Further, a motor common carrier subject to part II of the Interstate Commerce Act, as is the Garrison's motor common carrier service, is precluded under the jurisdiction and regulations of the Interstate Commerce Commission from substituting the service of a carrier which is not under the jurisdiction of that Commission, such as the Railroad, for its own motor common carrier service.
In encroaching upon the jurisdiction of the Commission, the Board has so beclouded the issues that it has impeded and obstructed the Commission in carrying out its duties and meeting its responsibilities.
Further, the Railroad publishes, assesses, and charges, and has in the past assessed and charged rates and charges to motor common carriers for the service of transporting motor common carrier's containers, vans, and trailers laden with the motor carrier's freight at the Railroad's tariff rates. Such acts violate the Interstate Commerce Act since the Railroad is not a common carrier, subject to the Interstate Commerce Act (1924, 34 Op. Atty. Gen. 232, as cited in 48 U.S.C. 301), and, more specifically, the Railroad is not a motor common carrier subject to part II of the Interstate Commerce Act as an underlying carrier is required to be in substituting rail service for motor common carrier service (see Stone's Express, Inc., Common Carrier Application; No. MC 45263, 32 M.C.C. 525 as reported at 3 CCH Fed. Car. Cases 30, 199).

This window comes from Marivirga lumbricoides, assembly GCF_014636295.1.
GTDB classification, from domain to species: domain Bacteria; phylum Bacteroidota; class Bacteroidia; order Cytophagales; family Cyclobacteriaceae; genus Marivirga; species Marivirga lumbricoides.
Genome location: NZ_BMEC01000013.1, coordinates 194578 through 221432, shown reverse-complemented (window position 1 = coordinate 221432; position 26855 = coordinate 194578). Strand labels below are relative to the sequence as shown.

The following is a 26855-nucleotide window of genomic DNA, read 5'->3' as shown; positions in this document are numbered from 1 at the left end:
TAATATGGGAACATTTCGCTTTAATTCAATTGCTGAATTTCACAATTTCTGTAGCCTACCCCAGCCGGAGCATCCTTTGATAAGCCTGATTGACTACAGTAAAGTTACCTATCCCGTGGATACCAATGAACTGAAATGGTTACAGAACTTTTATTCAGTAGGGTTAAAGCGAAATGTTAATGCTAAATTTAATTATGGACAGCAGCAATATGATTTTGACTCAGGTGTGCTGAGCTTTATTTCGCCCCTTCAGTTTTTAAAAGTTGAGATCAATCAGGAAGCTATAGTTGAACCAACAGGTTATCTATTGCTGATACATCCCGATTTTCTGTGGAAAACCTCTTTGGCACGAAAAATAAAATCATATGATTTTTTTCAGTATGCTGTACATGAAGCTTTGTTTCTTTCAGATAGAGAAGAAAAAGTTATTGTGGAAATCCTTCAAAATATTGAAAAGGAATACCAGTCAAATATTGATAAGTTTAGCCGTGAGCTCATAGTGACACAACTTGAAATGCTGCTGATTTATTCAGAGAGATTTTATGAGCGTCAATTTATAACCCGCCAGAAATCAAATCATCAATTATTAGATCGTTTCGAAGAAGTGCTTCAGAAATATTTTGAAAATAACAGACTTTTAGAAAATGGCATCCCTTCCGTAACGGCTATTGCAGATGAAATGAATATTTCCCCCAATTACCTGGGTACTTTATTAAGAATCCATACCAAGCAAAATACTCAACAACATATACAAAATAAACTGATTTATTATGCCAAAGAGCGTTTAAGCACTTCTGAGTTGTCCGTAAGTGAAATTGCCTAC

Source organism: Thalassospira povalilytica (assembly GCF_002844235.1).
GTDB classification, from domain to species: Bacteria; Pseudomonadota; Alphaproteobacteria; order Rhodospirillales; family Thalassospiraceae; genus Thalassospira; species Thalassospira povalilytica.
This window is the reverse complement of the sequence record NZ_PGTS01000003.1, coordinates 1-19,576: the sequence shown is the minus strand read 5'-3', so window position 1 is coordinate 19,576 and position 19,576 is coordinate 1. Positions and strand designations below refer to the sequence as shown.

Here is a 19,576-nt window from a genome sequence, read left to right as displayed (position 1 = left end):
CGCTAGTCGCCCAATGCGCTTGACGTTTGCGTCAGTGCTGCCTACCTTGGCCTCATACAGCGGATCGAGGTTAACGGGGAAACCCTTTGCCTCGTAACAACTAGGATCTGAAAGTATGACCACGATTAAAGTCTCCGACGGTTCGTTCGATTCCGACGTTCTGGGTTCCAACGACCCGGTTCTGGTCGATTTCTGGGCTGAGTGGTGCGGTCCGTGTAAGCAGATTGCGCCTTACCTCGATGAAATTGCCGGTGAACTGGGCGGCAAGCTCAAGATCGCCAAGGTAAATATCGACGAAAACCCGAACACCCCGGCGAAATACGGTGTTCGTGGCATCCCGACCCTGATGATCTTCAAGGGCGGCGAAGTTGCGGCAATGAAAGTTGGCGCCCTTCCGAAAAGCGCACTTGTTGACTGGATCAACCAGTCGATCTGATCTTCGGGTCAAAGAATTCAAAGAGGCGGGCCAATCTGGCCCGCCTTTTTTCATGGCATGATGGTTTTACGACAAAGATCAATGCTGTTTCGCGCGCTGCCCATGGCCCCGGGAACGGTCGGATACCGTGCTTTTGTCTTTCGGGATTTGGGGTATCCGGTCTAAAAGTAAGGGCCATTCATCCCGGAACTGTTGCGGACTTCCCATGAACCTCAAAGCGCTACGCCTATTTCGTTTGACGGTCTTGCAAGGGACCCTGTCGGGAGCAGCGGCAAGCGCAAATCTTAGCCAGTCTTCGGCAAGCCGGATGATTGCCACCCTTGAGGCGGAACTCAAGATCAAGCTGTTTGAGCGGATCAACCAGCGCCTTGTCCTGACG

Weaver Bros., Inc., holds itself out as a water carrier, having a section 15 agreement (Shipping Act) between it and P.S.A.V.L. applying between Seattle, Wash., and numerous inland points in Alaska, which is filed with the Board. And, Weaver Bros., Inc., recently filed a new section 15 agreement between it and Puget Sound Tug & Barge Co., the parent company of P.S.A.V.L., which is quoted in part as follows from pages 4005 and 4006 of the May 19, 1961, issue of the Federal Register (vol. 26, No. 88):